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When driving in Japan, be careful of tanuki: mystic animals of Japan

2 Dec

tanuki photo by MonanekoThe other day I was walking along a quiet coastal street in a small town of Aomori.  It was around 8 in the evening, and the street was dark.  Suddenly something crossed the street and appeared right in front of me.   At first I thought it was a large cat, but its round face with a light brown fur above the eyes suggested otherwise.  It was tanuki.

He (or she) was chubby with lots of fur.  After staring at me for a while, he took a few steps towards me.  I tried to hide my excitement so as not to scare him, but soon he changed his mind and headed into the forest.

tanuki by Iwanafish (400x600)

tanuki photo by 663highland (640x426) tanuki photo 2 by 663highland (640x426) Tanuki look like the  North American raccoon and are often referred to as “Japanese raccoon dogs,” but they are not closely related.  Also, they’re only distantly related to dogs, even though their paw prints look similar.  Tanuki live in the mountains and the forest and are often found near water.  Native to East Asian countries, they’re very common in Japan.

Here are some interesting facts about tanuki:

  • They’re the only members of the canid family to go into torpor during winter: Torpor is a stage of inactivity. The body temperature drops, allowing them to save energy.
  • They’re nocturnal animals.
  • They live either by themselves or with their mates.
  • They mate for life.
  • Their life expectancy is about 10 years.
  • They eat small animals, such as mouse, frogs, birds, fish, and insects as well as fruits and plants.
  • They can climb trees and eat fruits such as persimmons.
  • They are two types of tanuki in Japan – ones that live in Hokkaido called “ezotanuki” and the others that live in the rest of the country called “hondotanuki.

Perhaps one of the most important things to know about tanuki is that they get scared very easily.  So they become frozen with car headlights and often get run over by cars.  Among the animals that get killed in highways in Japan, one in four of them are tanuki.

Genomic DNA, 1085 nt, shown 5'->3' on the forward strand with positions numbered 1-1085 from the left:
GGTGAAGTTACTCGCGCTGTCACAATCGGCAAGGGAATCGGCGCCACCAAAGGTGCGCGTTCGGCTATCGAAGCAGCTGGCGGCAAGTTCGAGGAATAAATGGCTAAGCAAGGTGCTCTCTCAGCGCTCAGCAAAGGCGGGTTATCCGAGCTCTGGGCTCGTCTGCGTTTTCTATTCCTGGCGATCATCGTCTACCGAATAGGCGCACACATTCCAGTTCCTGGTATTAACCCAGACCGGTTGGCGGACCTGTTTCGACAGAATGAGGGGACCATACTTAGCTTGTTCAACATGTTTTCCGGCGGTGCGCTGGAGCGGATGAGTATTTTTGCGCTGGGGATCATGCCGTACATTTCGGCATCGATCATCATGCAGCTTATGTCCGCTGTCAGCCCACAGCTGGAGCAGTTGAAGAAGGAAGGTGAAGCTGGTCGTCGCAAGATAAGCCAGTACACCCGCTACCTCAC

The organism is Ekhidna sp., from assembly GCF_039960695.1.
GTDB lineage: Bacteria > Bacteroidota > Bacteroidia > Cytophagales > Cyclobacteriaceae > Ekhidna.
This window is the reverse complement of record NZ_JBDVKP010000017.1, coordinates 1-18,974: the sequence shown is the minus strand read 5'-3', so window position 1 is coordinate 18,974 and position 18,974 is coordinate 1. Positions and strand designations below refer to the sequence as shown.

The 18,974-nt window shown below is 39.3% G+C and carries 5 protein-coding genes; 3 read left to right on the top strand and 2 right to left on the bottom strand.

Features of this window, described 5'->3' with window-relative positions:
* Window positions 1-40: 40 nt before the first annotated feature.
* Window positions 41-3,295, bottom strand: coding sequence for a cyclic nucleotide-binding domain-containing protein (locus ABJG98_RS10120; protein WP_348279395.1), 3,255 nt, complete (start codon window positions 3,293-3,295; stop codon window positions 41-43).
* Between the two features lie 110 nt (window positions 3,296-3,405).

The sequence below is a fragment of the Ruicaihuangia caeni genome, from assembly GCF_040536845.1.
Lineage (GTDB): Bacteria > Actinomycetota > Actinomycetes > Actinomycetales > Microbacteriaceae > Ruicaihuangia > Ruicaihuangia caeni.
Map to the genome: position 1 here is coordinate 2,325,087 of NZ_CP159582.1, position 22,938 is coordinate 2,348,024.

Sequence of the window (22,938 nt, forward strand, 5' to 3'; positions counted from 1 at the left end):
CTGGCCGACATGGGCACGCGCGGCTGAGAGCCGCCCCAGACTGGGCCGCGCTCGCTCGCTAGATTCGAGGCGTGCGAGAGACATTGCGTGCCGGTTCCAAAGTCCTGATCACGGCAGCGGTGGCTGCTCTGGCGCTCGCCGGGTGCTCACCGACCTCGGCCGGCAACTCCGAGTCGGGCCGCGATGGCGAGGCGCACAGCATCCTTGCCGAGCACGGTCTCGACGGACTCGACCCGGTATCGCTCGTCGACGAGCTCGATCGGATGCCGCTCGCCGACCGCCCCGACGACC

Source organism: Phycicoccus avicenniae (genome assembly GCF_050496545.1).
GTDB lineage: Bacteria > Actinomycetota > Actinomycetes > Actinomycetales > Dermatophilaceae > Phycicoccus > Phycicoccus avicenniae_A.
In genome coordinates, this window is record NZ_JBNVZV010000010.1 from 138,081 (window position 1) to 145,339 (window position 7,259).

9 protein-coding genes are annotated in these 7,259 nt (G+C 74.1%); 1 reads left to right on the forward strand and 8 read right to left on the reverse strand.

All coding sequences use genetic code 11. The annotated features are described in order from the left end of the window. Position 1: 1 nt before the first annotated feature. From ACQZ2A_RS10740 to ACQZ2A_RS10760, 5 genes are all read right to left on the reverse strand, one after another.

In recent years tanuki have lost their habitats, forcing them to live near the cities.  My friends in central Tokyo tell me that they see tanuki in their neighborhood these days, which was unheard of when I was a child.  No wonder why there has been an increase in their fatalities on the roads.

Some locals have installed animal tunnels through which tanuki can cross the roads safely.  Others have placed the road sign (shown above) in the areas where many tanuki live.   Despite these efforts they continue to get hit by cars.

Tanuki & Moon by Katsushika Hokusai (葛飾北斎)

Tanuki & Moon by Katsushika Hokusai
(葛飾北斎)

Tanuki by Tsuchiya Koitsu (土屋光逸)

Tanuki by Tsuchiya Koitsu (土屋光逸)

Toriyama Sekien Tanuki (400x531)

Toriyama Sekien Tanuki (鳥山石燕)

Tanuki by Sekine Untei (関根 雲停)

Tanuki by Sekine Untei (関根 雲停)

Tanuki are more than wild animals to Japanese.  They’re important characters  in folklore and art in which they are often portrayed as mystic animals.  Both tanuki and kitsune (foxes) are thought to have the ability to cast illusions.

There are many folklore associated with tanuki.  One of them is called bunbuku chagama (分福茶釜 or 文福茶釜), sometimes referred to as “The Magic Tea Kettle.”  The story goes like this:

A poor man finds a tanuki caught in a trap.  He feels sorry for the animal and sets it free.

That night, the tanuki comes to the poor man’s house to thank him for his kindness. Then the tanuki transforms itself into a chagama (tea kettle) and tells the man to sell him for money.

The man sells the tanuki-teapot to a monk, who takes it home.  After scrubbing it harshly, he sets it over the fire to boil water. Unable to stand the heat, the tanuki teapot sprouts legs and, in its half-transformed state, makes a run for it.

The tanuki returns to the poor man with another idea. The man would set up a circus-like roadside attraction and charge admission for people to see a teapot walking a tightrope. The plan works, and each gains something good from the other—the man is no longer poor and the tanuki has a new friend and home.

Helping animals and being helped by them in return is a common theme in Japanese folklore.  Perhaps there is one thing we can do to help tanuki today – avoid hitting them on the road.

Reference:

Tanuki (http://wiki.samurai-archives.com/index.php?title=Tanuki)

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